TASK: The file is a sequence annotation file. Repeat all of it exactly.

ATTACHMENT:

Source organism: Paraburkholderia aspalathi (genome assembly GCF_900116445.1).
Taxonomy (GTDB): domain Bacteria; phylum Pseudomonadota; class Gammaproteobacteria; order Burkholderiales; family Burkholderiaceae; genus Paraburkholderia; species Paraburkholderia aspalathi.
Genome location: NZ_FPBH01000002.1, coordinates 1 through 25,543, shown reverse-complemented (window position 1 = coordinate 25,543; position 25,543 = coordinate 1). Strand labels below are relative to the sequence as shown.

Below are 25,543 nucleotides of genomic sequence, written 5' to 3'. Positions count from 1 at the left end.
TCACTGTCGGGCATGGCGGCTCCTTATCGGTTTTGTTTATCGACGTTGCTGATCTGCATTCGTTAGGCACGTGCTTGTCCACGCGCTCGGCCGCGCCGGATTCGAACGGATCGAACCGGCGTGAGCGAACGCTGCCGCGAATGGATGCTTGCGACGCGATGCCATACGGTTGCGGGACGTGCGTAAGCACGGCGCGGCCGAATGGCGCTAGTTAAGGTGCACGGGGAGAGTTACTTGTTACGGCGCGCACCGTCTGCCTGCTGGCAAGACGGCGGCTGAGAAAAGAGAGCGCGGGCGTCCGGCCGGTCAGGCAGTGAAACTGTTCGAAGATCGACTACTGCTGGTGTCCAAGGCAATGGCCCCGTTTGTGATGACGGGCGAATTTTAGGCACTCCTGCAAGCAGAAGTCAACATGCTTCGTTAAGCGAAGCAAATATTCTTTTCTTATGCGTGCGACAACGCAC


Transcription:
Source organism: Paraburkholderia aspalathi (genome assembly GCF_900116445.1).
Taxonomy (GTDB): domain Bacteria; phylum Pseudomonadota; class Gammaproteobacteria; order Burkholderiales; family Burkholderiaceae; genus Paraburkholderia; species Paraburkholderia aspalathi.
Genome location: NZ_FPBH01000002.1, coordinates 1 through 25,543, shown reverse-complemented (window position 1 = coordinate 25,543; position 25,543 = coordinate 1). Strand labels below are relative to the sequence as shown.

Below are 25,543 nucleotides of genomic sequence, written 5' to 3'. Positions count from 1 at the left end.
TCACTGTCGGGCATGGCGGCTCCTTATCGGTTTTGTTTATCGACGTTGCTGATCTGCATTCGTTAGGCACGTGCTTGTCCACGCGCTCGGCCGCGCCGGATTCGAACGGATCGAACCGGCGTGAGCGAACGCTGCCGCGAATGGATGCTTGCGACGCGATGCCATACGGTTGCGGGACGTGCGTAAGCACGGCGCGGCCGAATGGCGCTAGTTAAGGTGCACGGGGAGAGTTACTTGTTACGGCGCGCACCGTCTGCCTGCTGGCAAGACGGCGGCTGAGAAAAGAGAGCGCGGGCGTCCGGCCGGTCAGGCAGTGAAACTGTTCGAAGATCGACTACTGCTGGTGTCCAAGGCAATGGCCCCGTTTGTGATGACGGGCGAATTTTAGGCACTCCTGCAAGCAGAAGTCAACATGCTTCGTTAAGCGAAGCAAATATTCTTTTCTTATGCGTGCGACAACGCAC